Over the past three decades, the number of Parkinson’s cases has nearly tripled worldwide. If this trend does not change, in less than 20 years it will double again. However, little is known about the risk factors for this neurological disease. A team of specialists pointed to a chemical product that was very common until recently, trichlorethylene, used as an industrial degreaser but also present in stain removers or liquid typographic correctors – known as ‘typex’ by the most famous of them, as the possible culprit. Tipp-Ex–, and asks to completely eliminate its use.
This product has been used for over a century, but only recently has its presence begun to be limited: the European Union classified it as a potential carcinogen in the last decade and restricted its use in 2016. Today, production on the continent is around 300 tons per year, far from the 50,000 in 2010, but worldwide its volume is growing at a rate of 3% per year.
Therefore, experts from the departments of Neurology at the universities of Rochester, Alabama (United States) and Radboud (Holland) published an article in the medical journal Parkinson’s Disease Journal in which they review the evidence linking trichlorethylene to neurological disease and threatening its demise.
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“He [producto] chemist has a century of life. We don’t fly planes or drive cars like the Wright brothers or Henry Ford did, engineers developed safer models. Chemists can do the same with solvents.”
Trichlorethylene is a colorless, non-flammable, sweet-smelling liquid that evaporates quickly into the air. Today it is mainly used to clean industrial machines, although it also finds its place in the production of soft drinks, paints and even dry cleaning.
On a commercial level, it is present in stickers, cleaning products, stain removers, varnishes and typographic correction fluids. However, in the past its use has come to be associated with pesticides, glues, paints, disinfectants, anesthesia and even the production of decaffeinated coffeealthough it ceased to be used for these last two functions in the 1970s, when it was “ubiquitous” in the US, explain the authors of the article.
[Estos son los dos nuevos síntomas tempranos que se relacionan con el párkinson]
At that time, the first suspicion of its relationship with Parkinson’s arose, when the case of a 59-year-old man exposed to trichlorethylene in his work environment for more than 30 years was published in the scientific literature.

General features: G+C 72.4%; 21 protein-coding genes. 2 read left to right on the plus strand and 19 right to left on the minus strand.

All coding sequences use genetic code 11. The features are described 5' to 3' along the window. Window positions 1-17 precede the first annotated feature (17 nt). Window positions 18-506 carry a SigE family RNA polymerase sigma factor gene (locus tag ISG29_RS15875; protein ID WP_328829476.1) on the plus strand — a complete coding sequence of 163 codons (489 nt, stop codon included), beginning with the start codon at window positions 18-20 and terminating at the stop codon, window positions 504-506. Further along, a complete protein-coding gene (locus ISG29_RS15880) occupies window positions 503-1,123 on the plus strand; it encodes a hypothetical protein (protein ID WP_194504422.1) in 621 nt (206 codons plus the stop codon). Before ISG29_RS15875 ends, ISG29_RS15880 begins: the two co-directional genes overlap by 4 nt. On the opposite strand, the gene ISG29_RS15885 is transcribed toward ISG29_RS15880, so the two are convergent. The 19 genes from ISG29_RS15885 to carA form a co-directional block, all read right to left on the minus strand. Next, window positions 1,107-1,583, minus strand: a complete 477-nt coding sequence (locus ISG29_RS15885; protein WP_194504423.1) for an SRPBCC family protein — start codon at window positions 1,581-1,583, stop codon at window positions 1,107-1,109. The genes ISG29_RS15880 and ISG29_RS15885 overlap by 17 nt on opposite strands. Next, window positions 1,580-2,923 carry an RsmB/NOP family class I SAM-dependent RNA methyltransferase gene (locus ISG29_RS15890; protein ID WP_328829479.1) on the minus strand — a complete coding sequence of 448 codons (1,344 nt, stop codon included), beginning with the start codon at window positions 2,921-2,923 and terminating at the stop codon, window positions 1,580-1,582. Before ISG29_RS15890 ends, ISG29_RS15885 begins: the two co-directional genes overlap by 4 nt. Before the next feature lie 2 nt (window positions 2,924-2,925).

In the 21st century, new cases linking the substance with the same pathology are described in a 37-year-old woman who worked cleaning houses and in three workers who used trichlorethylene to clean metals in a factory.
A study of 99 pairs of World War II veteran twins observed a 500% higher risk of Parkinson’s in those people who, due to work or use in certain hobbies, have been exposed to trichlorethylene.
trichlorethylene and cancer
The authors of the new paper, led by neurologist E. Ray Dorsey of the University of Rochester, also note that mice exposed to the substance developed features of the disease. It was found that trichlorethylene (and a derivative, perchlorethylene) has an affinity for lipids, facilitating their distribution in the brain and tissues, causing mitochondrial dysfunction.
These dysfunctions would affect the dopaminergic neurons, the destruction of which causes Parkinson’s, as they are unable to send adequate nerve signals to the muscles and cause the characteristic tremors of this disease. In fact, exposure to the chemical caused selective loss of these neurons in mice, and mitochondrial function deteriorated in specific areas of the brain.
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Despite this, the European Chemicals Agency (ECHA) and the North American Agency for Toxic Substances and Disease Registry (ATSDR) have not included Parkinson’s among the many risks of trichlorethylene.
If this substance is restricted in Europe and the United States, it is because of its relationship with cancer (mainly kidney, but also liver and lymphomas), in addition to the risk to the fetus from exposure to pregnant women.
The problem is that the characteristics of the product and its ubiquity over several decades make the product more present in our lives than it seems. A 1994 Italian study found relatively high concentrations of trichlorethylene in the blood and urine of three-quarters of the country’s population.. Its presence in groundwater has been recorded in about twenty countries on several continents and its evaporation at room temperature contaminates the outside and inside air, penetrating into schools, homes and workplaces, warn the authors.